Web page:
MDH Says To Observe Wildlife From Safe Distance

Don’t take in wild animals!

The Maryland Department of Health says getting friendly with wildlife can expose you to rabies.










Baltimore, MD (NS) Making contact with wildlife, and especially bringing them into your home, is problematic for both you and the animal.

Dr. Kimberly Mitchell, Chief of Rabies and Vector-Bourne Diseases for the Maryland Department of Health (MDH), says, “There were recently a few situations, in which a well intentioned resident took an animal into their home and it posed a serious risk. Not only of rabies, but also sometimes of other zoonotic diseases like Raccoon Roundworm.”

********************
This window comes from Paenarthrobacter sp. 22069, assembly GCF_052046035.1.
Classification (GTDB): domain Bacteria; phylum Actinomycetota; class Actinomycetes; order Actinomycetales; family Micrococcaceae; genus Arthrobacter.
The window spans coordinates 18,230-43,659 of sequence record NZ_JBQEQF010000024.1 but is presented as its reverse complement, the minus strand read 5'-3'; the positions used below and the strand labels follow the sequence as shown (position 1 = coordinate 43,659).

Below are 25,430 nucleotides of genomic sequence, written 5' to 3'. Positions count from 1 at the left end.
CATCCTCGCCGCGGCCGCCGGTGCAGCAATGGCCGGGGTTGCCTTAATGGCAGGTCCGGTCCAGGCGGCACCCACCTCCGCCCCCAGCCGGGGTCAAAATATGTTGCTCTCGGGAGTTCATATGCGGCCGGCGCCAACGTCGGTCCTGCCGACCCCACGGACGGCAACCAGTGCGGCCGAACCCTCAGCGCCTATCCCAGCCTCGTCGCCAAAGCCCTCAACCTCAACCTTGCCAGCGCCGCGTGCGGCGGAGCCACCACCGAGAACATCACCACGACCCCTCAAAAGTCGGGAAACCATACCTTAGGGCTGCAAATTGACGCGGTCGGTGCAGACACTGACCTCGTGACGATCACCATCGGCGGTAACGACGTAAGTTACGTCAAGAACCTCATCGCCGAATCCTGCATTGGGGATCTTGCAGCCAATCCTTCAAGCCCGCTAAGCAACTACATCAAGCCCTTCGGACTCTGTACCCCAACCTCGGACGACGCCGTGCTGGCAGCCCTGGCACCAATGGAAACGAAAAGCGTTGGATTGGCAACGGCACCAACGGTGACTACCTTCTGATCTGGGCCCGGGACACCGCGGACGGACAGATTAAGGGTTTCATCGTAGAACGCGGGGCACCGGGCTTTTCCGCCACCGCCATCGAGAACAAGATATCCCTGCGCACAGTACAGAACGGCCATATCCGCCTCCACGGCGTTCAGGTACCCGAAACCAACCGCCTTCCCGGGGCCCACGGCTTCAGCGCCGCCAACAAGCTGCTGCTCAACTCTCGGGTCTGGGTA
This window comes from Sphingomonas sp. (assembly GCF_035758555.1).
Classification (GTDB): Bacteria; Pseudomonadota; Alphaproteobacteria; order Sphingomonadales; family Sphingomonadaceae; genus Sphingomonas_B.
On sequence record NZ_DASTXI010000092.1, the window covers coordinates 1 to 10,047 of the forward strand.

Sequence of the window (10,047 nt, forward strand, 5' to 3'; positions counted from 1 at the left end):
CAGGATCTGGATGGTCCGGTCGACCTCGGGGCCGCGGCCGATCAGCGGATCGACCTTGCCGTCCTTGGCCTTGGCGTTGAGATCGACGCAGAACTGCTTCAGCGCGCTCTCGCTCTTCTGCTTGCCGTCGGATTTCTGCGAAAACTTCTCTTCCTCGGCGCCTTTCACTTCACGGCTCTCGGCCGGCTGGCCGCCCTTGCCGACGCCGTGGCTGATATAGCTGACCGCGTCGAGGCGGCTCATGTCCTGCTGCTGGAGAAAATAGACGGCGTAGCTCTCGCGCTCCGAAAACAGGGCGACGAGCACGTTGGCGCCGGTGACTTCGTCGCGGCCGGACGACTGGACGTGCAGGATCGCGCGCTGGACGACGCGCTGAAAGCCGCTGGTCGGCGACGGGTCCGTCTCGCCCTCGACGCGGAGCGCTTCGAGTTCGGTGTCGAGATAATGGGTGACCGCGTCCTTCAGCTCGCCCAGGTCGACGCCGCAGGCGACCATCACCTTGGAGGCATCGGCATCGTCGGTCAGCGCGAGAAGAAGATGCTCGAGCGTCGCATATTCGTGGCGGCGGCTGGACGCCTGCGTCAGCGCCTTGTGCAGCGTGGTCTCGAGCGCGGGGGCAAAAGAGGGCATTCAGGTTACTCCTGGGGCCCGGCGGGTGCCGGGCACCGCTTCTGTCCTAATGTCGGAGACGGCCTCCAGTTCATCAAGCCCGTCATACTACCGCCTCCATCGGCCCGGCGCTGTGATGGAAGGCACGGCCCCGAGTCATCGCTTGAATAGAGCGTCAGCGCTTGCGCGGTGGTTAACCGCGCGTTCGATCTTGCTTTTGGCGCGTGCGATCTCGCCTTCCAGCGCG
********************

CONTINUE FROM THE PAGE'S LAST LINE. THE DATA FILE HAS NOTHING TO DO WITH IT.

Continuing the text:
Instances of residents attempting to care for or possess wild animals is recurringly common is spring and summer months. In Maryland, it is illegal for residents to possess certain wild animals such as deer, raccoons and foxes.

MDH Deputy Secretary for Public Health Dr. Jinlene Chan says, “Any wild animal, especially young wildlife, should be left alone in their natural environment. It is safe to observe wildlife from a distance, but do not attempt to feed, pet or rescue any wild animal.”

It is not uncommon in the wild for a mother to leave its young to go and look for food for an extended period of time.

If you do encounter a sick, injured or nuisance wild animal, you should:

  • Maintain a safe distance and do not attempt to touch, pet or feed the animal
  • Do not “rescue” or relocate wildlife
  • Contact a licensed professional to handle the situation and report the instance to the Maryland Department of Natural Resources /U.S. Department of Agriculture wildlife hotline at 1-877-463-6497.

As of July 19, 82 animals have been diagnosed with rabies this year in Maryland, including raccoons, bats, and foxes. All mammals are susceptible to rabies.


By Nate Saunders